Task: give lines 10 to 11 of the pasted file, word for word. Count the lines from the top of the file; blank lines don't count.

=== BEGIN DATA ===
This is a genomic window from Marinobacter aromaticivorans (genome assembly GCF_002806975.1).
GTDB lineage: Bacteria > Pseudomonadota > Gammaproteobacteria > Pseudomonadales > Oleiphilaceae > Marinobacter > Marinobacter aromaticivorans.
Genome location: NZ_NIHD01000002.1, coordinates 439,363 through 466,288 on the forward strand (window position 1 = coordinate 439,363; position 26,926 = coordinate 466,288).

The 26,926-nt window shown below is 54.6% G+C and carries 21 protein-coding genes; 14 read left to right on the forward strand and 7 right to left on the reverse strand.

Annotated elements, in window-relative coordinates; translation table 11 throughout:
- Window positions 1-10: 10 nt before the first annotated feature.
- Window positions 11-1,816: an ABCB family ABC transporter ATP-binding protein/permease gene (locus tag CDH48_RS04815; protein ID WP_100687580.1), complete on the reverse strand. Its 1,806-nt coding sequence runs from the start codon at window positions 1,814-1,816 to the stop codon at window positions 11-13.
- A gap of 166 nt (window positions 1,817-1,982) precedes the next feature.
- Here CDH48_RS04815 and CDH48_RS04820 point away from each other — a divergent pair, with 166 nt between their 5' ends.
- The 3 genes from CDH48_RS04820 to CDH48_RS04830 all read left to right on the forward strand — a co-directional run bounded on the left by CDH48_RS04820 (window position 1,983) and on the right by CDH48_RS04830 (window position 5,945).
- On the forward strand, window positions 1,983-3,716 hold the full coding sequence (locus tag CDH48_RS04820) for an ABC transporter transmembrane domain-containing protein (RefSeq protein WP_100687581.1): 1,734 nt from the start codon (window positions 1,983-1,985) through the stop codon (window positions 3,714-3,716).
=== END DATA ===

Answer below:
- The 3 genes from CDH48_RS04820 to CDH48_RS04830 all read left to right on the forward strand — a co-directional run bounded on the left by CDH48_RS04820 (window position 1,983) and on the right by CDH48_RS04830 (window position 5,945).
- On the forward strand, window positions 1,983-3,716 hold the full coding sequence (locus tag CDH48_RS04820) for an ABC transporter transmembrane domain-containing protein (RefSeq protein WP_100687581.1): 1,734 nt from the start codon (window positions 1,983-1,985) through the stop codon (window positions 3,714-3,716).